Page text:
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The Fourth Japanese Speech Contest for University Students
The finalists
The finalists

Great speeches live long in the memory. Throughout history they have served to inform, persuade and move us to action. From the orators of the Roman Forum to battle-weary generals on the big screen, the power of words can never be underestimated. Following in this grand tradition, on Saturday 21st February, were ten students, hopeful that their offering could also stand the test of time. Thus began the Fourth Japanese Speech Contest for University Students.

Yet in many ways, theirs was a more demanding prospect. Passion and content were naturally key elements, but they also had to deliver their words in a foreign language and in front of an audience largely comprising native Japanese speakers, before facing the searching questions of the judges - again in Japanese.

The event, co-organised by BATJ and the Japan Foundation, saw an extremely high standard, which was reflected by the excellent prizes on offer. As well as the full programme of speeches, the audience was also treated to a raffle, with the chance to win many great prizes, and watched an informative video about Nishijin textiles and one man's attempt to create a cloth depicting the Tale of Genji.

The day began with the Category 2 finalists, who study Japanese as an elective course. Such was their confidence and proficiency, it is difficult to believe that these students do not study Japanese full-time. Bryan Woon took first place with his speech on Japanese salarymen, and he was closely followed by Chang Liu, giving her views on school violence.

Category 1 came next, in which students who study Japanese as their main degree subject were able to showcase their talents. Competition was fierce, with speeches about Japanese language education, the bathhouses of Japan, one man's robotic dream, and the education of the deaf all pitted against each other. However, it was Jonathan King who earned the plaudits of the judging panel, receiving first prize thanks to his speech examining the new lay judge system in Japan.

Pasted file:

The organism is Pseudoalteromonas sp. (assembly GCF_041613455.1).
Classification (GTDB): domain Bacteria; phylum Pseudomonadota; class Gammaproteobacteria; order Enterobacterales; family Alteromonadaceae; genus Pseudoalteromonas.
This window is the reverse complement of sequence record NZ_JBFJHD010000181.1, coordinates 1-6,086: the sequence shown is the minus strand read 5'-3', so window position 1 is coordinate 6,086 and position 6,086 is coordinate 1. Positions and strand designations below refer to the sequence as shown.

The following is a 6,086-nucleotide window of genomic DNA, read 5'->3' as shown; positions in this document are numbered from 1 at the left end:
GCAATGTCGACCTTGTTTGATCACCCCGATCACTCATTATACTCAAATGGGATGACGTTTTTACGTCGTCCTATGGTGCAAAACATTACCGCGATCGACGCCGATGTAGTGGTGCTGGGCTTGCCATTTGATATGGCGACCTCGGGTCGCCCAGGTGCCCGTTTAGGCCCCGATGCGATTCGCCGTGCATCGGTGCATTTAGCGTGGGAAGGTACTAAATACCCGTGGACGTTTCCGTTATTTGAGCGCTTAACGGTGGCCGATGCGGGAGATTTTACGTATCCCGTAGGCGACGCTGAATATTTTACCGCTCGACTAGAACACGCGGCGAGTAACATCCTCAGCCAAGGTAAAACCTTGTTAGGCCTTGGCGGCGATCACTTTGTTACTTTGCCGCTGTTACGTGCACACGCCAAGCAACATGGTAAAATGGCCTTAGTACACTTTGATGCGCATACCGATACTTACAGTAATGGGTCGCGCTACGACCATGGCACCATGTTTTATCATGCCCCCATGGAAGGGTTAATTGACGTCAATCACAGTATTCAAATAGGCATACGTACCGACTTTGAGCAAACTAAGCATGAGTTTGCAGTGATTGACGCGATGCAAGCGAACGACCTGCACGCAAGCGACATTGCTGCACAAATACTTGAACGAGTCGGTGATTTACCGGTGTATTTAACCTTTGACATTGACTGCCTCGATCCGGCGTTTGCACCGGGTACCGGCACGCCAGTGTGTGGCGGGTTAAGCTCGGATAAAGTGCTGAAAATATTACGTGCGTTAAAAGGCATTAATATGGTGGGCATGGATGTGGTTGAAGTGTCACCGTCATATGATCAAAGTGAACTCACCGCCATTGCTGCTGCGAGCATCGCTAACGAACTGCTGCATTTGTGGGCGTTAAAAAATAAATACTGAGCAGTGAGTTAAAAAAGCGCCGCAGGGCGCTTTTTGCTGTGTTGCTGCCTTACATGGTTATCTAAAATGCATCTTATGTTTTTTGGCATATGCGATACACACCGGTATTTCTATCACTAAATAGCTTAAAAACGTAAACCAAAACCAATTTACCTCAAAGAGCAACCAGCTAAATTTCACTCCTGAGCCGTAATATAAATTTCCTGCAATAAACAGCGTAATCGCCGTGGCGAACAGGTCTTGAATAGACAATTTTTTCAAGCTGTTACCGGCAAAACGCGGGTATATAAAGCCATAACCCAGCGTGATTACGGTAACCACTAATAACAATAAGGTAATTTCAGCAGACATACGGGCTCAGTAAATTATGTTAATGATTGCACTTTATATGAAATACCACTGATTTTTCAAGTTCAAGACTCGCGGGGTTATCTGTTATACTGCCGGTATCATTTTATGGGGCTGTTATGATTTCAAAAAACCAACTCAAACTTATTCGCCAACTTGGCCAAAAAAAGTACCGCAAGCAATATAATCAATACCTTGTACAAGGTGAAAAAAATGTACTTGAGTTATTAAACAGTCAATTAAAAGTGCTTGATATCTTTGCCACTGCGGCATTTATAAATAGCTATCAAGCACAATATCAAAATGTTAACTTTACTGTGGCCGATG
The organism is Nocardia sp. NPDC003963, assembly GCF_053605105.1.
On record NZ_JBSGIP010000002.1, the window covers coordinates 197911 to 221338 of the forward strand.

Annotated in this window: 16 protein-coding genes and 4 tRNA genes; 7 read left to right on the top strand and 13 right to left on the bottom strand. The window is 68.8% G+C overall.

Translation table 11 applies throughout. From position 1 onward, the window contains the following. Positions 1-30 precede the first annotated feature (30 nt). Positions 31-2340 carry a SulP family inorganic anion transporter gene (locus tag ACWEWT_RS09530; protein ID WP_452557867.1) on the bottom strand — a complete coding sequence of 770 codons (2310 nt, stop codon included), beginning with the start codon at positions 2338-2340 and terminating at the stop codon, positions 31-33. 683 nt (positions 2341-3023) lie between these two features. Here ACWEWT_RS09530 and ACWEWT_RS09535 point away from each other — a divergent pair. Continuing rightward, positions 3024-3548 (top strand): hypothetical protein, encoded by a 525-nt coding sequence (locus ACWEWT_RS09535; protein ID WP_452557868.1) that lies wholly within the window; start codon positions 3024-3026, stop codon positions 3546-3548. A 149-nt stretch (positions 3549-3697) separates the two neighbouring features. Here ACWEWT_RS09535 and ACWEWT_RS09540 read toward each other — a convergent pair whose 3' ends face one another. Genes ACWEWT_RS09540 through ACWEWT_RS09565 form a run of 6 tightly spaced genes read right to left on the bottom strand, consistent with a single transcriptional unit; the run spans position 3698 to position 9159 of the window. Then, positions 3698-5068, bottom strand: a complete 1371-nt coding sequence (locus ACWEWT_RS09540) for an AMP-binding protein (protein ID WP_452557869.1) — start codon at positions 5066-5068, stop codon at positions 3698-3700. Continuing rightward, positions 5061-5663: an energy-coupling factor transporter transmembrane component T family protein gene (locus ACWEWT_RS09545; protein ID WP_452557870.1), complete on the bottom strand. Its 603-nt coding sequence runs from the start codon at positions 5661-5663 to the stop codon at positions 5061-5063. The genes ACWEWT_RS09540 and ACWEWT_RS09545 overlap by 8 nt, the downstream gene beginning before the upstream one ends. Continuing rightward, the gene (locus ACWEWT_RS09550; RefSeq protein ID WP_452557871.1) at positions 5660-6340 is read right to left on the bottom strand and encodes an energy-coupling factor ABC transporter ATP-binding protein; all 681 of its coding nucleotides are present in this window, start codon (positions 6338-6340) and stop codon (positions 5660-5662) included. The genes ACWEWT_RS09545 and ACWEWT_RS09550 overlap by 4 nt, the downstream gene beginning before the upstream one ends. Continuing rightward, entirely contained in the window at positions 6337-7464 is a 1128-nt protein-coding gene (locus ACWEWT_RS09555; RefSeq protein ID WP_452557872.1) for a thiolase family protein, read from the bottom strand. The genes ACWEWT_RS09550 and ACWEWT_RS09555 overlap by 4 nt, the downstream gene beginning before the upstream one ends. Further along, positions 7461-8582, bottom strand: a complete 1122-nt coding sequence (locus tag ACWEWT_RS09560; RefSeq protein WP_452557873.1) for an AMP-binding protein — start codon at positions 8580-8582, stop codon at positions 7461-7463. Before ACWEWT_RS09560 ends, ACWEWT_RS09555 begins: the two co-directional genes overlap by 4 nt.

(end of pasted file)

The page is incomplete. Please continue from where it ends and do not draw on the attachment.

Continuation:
Looking back on his victory, Jonathan remarked:

"Taking part in the speech contest has been a really good experience and also a great networking opportunity. As for what I'm going to do with the prize money and trip to Japan, my tea collection has just run out so I'm looking forward to going back to Japan to buy some more and visit my favourite tea shops!"

Min Park, one of the Category 1 finalists, also said:

"It was a fantastic event and I learnt so many things. I couldn't win this time, but I will try again next year!"

Many congratulations to the participants and also a big thank you to all the organisers. We would also like to extend our appreciation to the generous sponsors: Baker & McKenzie LLP, Eikoku News Digest, The Great Britain Sasakawa Foundation, Japan Airlines, Japan Centre, JP-Books (JPT EUROPE LTD), Ricoh UK Ltd and Toshiba of Europe Ltd. どうもありがとうございました!

The Results:

Category 1:
Winner - Jonathan King, University of Edinburgh - A new lay judge system for the benefit of whom?
- 誰のための裁判員制度?
2nd Place - Alison Sinead Evans, University of Oxford - Sign language and the Education of the Deaf - 手話と聴覚障害教育
Luke Happle, School of Oriental and African Studies
Phillippa Harvey, University of Leeds
Min Park, University College London

Category 2:
Winner - Brian Woon, University of Warwick - Is the Japanese salaryman fast becoming a relic of the past?
- 変わり行く日本の中でサラリーマンは生き残れるのか
2nd Place - Chang Liu, Imperial College London - School Violence in Japan, China and the United Kingdom - 校内暴力――日、中、英国間の違いと解決方法
I-Ting Li, University of Hull
Hock Boon Ong, Imperial College London
Yi Zhang, University of Exeter

Please click 'Download Attachment' for a summary of the winners' speeches and a report by Brian Woon on his Speech Contest experience, as well as more photos from the day itself.

Download Attachment